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ARCHAEOLOGY > Determination of sex from a skull

Determination of sex using the skull

​Many other webpages cover apparent biological sex determination in detail, and I presently have limited examples of female skulls (due to their less robust nature, they have been broken or damaged more extensively in these historic examples). Here are the main points to look for. Images for this section will be extended in time. Note that these are guidelines only, and need to be weighed across all the information present. Event a complete skull may have contradictory or misleading indicators, and many skulls cannot be given a biological sex without DNA testing. 

Sex determination is generally ranked on a five point scale, varying on the confidence of the trait:

Female,     Female?,     ?,     Male?,     Male

This scale is marked on a range of features, which may show greater or lesser variation between the sexes depending upon ethnicity, age, lifestyle and features that have been lost by taphonomy.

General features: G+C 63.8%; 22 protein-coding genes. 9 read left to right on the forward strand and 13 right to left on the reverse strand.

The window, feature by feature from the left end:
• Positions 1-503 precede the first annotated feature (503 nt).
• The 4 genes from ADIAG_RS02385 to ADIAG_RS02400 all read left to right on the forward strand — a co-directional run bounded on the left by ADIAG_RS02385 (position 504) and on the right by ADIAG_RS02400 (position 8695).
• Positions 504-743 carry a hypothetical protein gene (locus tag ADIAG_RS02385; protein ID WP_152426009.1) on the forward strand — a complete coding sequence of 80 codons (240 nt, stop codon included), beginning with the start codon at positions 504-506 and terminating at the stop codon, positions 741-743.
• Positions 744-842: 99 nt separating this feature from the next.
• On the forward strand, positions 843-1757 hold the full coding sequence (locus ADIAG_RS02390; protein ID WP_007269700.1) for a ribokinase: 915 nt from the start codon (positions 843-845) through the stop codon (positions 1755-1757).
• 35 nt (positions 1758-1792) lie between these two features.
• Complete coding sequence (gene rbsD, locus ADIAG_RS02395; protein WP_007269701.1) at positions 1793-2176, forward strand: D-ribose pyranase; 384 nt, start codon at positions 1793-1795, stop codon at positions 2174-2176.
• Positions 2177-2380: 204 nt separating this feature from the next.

As a general rule, female skulls (and skeletons) are smaller, less robust and heavy, have more rounded angles, and less pronounced muscle attachment features. However, a young, physically active and hard working woman may break many of these guidelines.

Female skulls typically (regardless of lifestyle) have a smoother and flatter brow ridge, a wider mandibular angle (the side of the jawbone), more angular, pointed chin and a sharper supra-orbital margin (the upper ridge of the eye - not easily shown on photos, much easier to feel).

Female skulls also typically have a smaller mastoid process (smaller than a "typical" thumb), less pronounced nuchal crest, a shorter temporal ridge (stopping before arching over the earhole).

See also the 360 degree images of skulls of different sexes and ethnicities on the ANATOMY page

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